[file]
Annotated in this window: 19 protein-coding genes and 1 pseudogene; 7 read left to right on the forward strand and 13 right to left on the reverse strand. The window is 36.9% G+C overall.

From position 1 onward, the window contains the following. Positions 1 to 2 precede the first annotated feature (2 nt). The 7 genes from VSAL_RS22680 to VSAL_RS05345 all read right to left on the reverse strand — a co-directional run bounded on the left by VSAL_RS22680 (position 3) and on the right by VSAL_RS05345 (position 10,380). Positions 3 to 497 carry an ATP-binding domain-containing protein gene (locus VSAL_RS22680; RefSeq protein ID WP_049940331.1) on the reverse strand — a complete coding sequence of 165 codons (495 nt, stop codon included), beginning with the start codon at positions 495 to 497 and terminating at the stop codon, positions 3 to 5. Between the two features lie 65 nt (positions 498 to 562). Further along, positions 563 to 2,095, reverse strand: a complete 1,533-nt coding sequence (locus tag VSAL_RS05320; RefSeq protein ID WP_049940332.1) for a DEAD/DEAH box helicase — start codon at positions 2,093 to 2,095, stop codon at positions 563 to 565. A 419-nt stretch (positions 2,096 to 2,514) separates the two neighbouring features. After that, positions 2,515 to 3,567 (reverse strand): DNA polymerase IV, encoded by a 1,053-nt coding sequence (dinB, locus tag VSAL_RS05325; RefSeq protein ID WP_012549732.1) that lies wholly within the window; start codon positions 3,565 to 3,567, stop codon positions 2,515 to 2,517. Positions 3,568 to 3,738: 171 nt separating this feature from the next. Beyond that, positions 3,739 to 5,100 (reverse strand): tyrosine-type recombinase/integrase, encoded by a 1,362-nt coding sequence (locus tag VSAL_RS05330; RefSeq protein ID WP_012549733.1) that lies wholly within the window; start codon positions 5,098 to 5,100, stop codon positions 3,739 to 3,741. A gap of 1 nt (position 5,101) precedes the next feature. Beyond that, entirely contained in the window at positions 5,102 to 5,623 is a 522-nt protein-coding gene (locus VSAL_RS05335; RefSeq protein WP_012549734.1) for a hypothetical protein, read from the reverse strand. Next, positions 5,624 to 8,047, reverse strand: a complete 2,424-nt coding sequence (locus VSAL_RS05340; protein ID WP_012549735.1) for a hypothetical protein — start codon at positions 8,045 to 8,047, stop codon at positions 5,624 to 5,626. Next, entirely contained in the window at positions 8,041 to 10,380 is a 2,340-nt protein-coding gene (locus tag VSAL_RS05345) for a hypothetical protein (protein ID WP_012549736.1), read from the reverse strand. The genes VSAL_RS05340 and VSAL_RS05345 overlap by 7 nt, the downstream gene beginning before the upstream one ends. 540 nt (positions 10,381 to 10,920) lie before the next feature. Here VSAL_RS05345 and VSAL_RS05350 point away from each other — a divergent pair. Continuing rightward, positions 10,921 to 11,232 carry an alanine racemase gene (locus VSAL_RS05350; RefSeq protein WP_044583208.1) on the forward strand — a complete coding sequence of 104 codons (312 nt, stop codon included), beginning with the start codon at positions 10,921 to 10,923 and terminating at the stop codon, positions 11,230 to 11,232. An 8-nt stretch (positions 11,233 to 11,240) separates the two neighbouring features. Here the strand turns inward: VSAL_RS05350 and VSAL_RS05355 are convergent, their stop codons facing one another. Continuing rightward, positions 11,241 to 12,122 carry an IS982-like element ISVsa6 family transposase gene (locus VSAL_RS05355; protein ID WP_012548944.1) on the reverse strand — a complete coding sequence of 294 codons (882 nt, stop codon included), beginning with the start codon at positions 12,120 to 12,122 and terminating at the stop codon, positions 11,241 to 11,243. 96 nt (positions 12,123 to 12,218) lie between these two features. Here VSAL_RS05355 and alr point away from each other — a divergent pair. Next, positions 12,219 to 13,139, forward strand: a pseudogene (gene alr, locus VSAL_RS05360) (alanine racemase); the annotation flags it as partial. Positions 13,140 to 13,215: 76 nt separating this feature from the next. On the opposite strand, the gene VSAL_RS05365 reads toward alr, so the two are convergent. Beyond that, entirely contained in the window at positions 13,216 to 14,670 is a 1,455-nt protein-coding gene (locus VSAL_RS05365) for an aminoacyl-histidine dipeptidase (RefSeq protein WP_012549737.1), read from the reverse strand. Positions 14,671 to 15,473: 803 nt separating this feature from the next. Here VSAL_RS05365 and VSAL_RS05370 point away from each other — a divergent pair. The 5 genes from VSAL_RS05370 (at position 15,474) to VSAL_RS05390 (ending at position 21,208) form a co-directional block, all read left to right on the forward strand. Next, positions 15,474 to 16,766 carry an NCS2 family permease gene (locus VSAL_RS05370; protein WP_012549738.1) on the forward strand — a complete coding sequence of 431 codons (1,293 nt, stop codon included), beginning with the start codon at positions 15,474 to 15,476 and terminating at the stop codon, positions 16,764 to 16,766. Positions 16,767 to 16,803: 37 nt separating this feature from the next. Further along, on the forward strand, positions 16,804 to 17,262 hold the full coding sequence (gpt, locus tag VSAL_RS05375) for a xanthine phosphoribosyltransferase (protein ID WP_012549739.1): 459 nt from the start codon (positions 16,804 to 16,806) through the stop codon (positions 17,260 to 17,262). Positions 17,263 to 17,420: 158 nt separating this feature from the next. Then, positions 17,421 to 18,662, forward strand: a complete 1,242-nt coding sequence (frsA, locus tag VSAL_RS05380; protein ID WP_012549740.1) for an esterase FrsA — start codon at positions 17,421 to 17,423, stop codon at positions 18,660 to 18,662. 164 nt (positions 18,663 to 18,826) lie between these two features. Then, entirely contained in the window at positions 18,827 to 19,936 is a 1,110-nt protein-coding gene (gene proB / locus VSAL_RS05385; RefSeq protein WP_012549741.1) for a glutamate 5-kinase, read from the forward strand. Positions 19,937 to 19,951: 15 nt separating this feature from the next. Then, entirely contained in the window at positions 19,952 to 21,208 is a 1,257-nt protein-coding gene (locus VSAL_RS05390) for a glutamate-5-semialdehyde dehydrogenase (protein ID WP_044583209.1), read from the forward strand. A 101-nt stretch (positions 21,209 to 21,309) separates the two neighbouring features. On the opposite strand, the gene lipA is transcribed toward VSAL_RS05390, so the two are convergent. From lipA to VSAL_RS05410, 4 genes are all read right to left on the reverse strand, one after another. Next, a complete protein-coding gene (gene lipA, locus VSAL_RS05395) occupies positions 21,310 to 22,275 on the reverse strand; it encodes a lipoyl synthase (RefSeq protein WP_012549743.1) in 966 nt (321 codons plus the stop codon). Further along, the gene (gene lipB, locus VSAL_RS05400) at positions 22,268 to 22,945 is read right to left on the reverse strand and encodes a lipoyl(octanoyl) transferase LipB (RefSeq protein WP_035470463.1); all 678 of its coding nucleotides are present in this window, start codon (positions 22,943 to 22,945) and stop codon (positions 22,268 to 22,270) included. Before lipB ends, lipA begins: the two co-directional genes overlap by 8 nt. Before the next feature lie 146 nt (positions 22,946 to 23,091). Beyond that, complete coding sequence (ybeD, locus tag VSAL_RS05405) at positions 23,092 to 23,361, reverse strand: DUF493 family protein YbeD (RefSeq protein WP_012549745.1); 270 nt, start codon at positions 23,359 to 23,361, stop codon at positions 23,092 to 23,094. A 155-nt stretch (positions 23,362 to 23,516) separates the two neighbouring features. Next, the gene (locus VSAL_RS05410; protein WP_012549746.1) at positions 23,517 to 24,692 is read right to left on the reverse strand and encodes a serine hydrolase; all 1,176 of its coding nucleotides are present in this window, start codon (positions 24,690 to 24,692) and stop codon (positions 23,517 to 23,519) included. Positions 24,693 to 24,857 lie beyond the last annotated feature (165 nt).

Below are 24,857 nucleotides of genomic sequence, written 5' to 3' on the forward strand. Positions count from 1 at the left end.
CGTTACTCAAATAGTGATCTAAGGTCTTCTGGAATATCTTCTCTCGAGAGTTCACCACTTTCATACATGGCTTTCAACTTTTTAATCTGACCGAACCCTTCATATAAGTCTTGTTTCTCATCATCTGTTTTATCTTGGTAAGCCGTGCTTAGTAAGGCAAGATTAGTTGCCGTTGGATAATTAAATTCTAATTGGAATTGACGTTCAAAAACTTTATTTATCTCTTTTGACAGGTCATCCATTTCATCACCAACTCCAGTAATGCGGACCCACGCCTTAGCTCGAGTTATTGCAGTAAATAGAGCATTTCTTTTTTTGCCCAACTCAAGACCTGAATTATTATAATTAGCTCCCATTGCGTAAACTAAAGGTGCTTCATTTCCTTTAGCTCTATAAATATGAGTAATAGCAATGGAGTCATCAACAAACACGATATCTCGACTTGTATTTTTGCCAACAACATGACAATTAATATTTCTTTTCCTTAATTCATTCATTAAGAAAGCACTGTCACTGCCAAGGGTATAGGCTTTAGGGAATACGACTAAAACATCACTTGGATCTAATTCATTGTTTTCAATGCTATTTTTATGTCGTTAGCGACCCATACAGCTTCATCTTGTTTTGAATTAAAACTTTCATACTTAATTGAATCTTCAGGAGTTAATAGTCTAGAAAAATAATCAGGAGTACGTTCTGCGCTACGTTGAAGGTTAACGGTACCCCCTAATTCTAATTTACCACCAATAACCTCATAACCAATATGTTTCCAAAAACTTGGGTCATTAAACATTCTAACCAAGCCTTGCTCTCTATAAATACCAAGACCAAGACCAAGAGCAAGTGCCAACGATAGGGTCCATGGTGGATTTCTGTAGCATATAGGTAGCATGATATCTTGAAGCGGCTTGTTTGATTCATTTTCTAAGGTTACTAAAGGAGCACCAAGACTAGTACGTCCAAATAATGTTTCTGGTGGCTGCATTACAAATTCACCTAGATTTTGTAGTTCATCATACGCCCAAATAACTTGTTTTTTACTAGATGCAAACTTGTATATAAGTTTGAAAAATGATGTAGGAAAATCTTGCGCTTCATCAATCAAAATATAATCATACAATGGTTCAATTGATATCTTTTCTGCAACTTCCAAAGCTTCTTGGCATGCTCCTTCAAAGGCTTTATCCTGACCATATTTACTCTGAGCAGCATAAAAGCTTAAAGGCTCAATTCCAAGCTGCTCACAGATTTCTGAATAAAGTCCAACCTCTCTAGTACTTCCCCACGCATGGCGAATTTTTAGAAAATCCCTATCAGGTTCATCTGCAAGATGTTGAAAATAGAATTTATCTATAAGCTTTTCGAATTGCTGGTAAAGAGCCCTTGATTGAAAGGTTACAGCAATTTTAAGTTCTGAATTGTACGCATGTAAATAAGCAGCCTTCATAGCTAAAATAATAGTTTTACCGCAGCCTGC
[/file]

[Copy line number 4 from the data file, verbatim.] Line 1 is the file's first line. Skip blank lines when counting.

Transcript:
CGTTACTCAAATAGTGATCTAAGGTCTTCTGGAATATCTTCTCTCGAGAGTTCACCACTTTCATACATGGCTTTCAACTTTTTAATCTGACCGAACCCTTCATATAAGTCTTGTTTCTCATCATCTGTTTTATCTTGGTAAGCCGTGCTTAGTAAGGCAAGATTAGTTGCCGTTGGATAATTAAATTCTAATTGGAATTGACGTTCAAAAACTTTATTTATCTCTTTTGACAGGTCATCCATTTCATCACCAACTCCAGTAATGCGGACCCACGCCTTAGCTCGAGTTATTGCAGTAAATAGAGCATTTCTTTTTTTGCCCAACTCAAGACCTGAATTATTATAATTAGCTCCCATTGCGTAAACTAAAGGTGCTTCATTTCCTTTAGCTCTATAAATATGAGTAATAGCAATGGAGTCATCAACAAACACGATATCTCGACTTGTATTTTTGCCAACAACATGACAATTAATATTTCTTTTCCTTAATTCATTCATTAAGAAAGCACTGTCACTGCCAAGGGTATAGGCTTTAGGGAATACGACTAAAACATCACTTGGATCTAATTCATTGTTTTCAATGCTATTTTTATGTCGTTAGCGACCCATACAGCTTCATCTTGTTTTGAATTAAAACTTTCATACTTAATTGAATCTTCAGGAGTTAATAGTCTAGAAAAATAATCAGGAGTACGTTCTGCGCTACGTTGAAGGTTAACGGTACCCCCTAATTCTAATTTACCACCAATAACCTCATAACCAATATGTTTCCAAAAACTTGGGTCATTAAACATTCTAACCAAGCCTTGCTCTCTATAAATACCAAGACCAAGACCAAGAGCAAGTGCCAACGATAGGGTCCATGGTGGATTTCTGTAGCATATAGGTAGCATGATATCTTGAAGCGGCTTGTTTGATTCATTTTCTAAGGTTACTAAAGGAGCACCAAGACTAGTACGTCCAAATAATGTTTCTGGTGGCTGCATTACAAATTCACCTAGATTTTGTAGTTCATCATACGCCCAAATAACTTGTTTTTTACTAGATGCAAACTTGTATATAAGTTTGAAAAATGATGTAGGAAAATCTTGCGCTTCATCAATCAAAATATAATCATACAATGGTTCAATTGATATCTTTTCTGCAACTTCCAAAGCTTCTTGGCATGCTCCTTCAAAGGCTTTATCCTGACCATATTTACTCTGAGCAGCATAAAAGCTTAAAGGCTCAATTCCAAGCTGCTCACAGATTTCTGAATAAAGTCCAACCTCTCTAGTACTTCCCCACGCATGGCGAATTTTTAGAAAATCCCTATCAGGTTCATCTGCAAGATGTTGAAAATAGAATTTATCTATAAGCTTTTCGAATTGCTGGTAAAGAGCCCTTGATTGAAAGGTTACAGCAATTTTAAGTTCTGAATTGTACGCATGTAAATAAGCAGCCTTCATAGCTAAAATAATAGTTTTACCGCAGCCTGC